In a thinly argued “fact check” of President Obama’s recent criticism of judicial activism, the Washington Post concludes that Obama’s remarks were not entirely accurate in large part because “[s]ome would say that invalidating an economic regulation isn’t extraordinary at all.” Of course, “some” would also say that they were personally abducted by UFOs, or that water fluoridation is a communist plot, or that President Obama was born in Kenya. Normally, however, reliable media sources do not treat “some” people’s objections as a primary basis for a political fact check.
The Post would have been wise to follow that practice here, as its attacks on Obama range from minor nitpicks to complete misrepresentations of the law. Although the “fact check” meanders around some minor criticisms of the president — whether, for example, it was fair for Obama to say that a law that passed by a supermajority in the Senate and a narrow majority in the House enjoyed “a strong majority of a democratically elected Congress” — the meat of the Post‘s critique rests on Obama’s unambiguously true statement that it would be an “extraordinary step” for the Supreme Court to strike down economic legislation such as the Affordable Care Act.
To build the case against Obama, the Post spoke to two conservative attorneys. One of these sources was forced to resign from the Bush Administration after he made toxic comments questioning the loyalty of certain law firms, the other is an extremist law professor who wants Social Security, Medicare and national child labor laws to be unconstitutional. As a result, the Post was able to identify exactly three cases which it claims undermines Obama’s statement that invalidating economic regulation is “extraordinary”:
Cully Stimson, a senior legal fellow with the conservative Heritage Foundation, pointed out that the government lost two such cases during the Bill Clinton years. It argued unsuccessfully in U.S. v. Lopez (1995) that possession of a firearm at school constituted economic activity, and in U.S. v. Morrison (2000) that violence against women affected interstate commerce.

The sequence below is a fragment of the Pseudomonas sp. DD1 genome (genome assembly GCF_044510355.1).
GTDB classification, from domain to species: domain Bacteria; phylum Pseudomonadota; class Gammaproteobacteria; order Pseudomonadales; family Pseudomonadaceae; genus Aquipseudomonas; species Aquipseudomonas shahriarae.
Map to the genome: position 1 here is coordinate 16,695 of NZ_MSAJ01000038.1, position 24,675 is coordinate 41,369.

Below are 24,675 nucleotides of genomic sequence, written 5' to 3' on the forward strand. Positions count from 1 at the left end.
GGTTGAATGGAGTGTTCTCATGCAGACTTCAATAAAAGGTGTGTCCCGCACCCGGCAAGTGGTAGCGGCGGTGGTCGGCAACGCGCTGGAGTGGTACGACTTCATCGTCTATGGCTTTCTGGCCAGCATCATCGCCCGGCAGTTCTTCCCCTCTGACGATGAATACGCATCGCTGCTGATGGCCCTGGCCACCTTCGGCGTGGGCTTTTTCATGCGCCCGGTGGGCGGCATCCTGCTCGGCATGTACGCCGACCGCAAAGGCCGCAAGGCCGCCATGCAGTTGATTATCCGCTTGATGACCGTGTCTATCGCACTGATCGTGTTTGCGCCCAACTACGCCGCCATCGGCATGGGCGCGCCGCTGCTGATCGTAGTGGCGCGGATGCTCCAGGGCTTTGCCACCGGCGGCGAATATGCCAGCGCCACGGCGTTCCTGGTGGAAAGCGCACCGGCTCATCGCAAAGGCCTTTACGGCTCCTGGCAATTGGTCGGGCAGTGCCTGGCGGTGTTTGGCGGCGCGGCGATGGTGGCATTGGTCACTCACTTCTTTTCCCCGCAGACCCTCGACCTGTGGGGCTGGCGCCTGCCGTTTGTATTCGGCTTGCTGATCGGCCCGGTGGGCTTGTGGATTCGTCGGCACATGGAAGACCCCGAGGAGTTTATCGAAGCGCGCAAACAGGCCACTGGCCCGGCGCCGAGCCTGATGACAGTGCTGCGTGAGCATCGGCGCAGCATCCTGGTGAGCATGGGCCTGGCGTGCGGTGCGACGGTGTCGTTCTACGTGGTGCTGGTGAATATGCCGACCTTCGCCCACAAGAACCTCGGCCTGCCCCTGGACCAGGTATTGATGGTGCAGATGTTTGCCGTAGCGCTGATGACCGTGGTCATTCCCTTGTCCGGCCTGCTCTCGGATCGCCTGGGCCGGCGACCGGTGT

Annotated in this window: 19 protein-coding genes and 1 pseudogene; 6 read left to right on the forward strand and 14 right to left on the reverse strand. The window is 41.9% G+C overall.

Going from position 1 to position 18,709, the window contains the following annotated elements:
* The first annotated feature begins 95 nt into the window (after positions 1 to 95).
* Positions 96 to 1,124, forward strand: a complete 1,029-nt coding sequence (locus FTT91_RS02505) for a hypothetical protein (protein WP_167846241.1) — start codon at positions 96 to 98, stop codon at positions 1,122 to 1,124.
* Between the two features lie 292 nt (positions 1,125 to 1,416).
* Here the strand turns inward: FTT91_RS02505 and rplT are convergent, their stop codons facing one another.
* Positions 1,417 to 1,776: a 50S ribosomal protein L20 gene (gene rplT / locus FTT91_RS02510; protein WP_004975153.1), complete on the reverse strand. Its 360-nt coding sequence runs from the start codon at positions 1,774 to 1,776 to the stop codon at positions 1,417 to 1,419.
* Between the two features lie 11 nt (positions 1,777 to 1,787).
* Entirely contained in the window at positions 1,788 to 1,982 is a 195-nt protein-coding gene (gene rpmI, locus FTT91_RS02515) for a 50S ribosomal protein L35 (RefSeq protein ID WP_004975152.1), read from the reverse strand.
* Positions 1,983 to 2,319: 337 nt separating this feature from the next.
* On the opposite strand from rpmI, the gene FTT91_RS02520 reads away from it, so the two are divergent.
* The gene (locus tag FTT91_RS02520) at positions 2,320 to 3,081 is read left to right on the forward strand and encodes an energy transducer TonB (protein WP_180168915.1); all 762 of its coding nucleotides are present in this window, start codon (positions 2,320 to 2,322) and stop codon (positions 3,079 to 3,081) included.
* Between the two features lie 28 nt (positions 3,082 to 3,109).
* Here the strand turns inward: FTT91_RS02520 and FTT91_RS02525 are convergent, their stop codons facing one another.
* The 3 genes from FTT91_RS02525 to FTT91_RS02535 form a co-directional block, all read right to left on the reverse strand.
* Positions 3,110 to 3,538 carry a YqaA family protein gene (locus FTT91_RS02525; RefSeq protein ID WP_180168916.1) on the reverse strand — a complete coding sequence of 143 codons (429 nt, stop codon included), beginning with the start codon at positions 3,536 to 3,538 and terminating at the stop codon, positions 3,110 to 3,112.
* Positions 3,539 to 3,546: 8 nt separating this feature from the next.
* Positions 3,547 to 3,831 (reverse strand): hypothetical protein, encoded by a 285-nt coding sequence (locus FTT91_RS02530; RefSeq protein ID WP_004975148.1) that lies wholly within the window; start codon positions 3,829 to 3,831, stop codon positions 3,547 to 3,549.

Those cases dealt with economic matters, right? Not technically. The Supreme Court determined that the laws didn’t involve commerce at all — that’s why Congress failed in defending them under the Commerce Clause.
The challenge against the Affordable Care Act is different. It relates to how rather than whether a law regulates commerce.
We found another case, Printz v. United States (1997), that determined Congress could not force state officials to conduct background checks for firearm sales. This is clearly an economic issue, but the Obama administration argues that it doesn’t count because it dealt with federalism as well. The health law’s controversial insurance mandate would be enforced at the national level, so it’s not a federalist issue.
As the Post seems to concede, two of these cases did not deal with economic regulation at all. There is no market for simply bringing a firearm near a school; nor, thankfully, do people generally buy and sell domestic violence. So Lopez and Morrison are hardly precedents indicating that the Supreme Court can second guess Congress’ economic policy decisions.
Which leaves Printz, an unusual case where the federal government ordered state government officials to take certain actions in order to promote gun safety. The Supreme Court struck this unusual requirement down because “the Framers explicitly chose a Constitution that confers upon Congress the power to regulate individuals, not States.” Nothing in the Affordable Care Act requires a state to do anything, so Printz simply has nothing to do with whether health reform is constitutional.
So the Post‘s entire argument boils down to a single case that applied an unusual rule that is not even plausibly relevant to the fate of health reform. Beyond that, the case against Obama consists of the statement of “some” right-wing lawyers who oppose the Affordable Care Act. And yet the Post ends its argument with the following conclusion: “the president earns two Pinocchios—which means creating ‘a false, misleading impression by playing with words and using legalistic language that means little to ordinary people’—for his comments about the pending Supreme Court decision.”
Simply put, nothing in the Washington Post‘s “fact check” manages to distinguish the legal case against the Affordable Care Act from birtherism. Just like health reform’s opponents, birthers can produce “some” people who agree with them. Just like birtherism, there are exactly zero Supreme Court cases supporting the case against the Affordable Care Act. And, just like supporters of health reform, opponents of birtherism sometimes resort to “legalistic language” to rebut the birthers’ most arcane claims.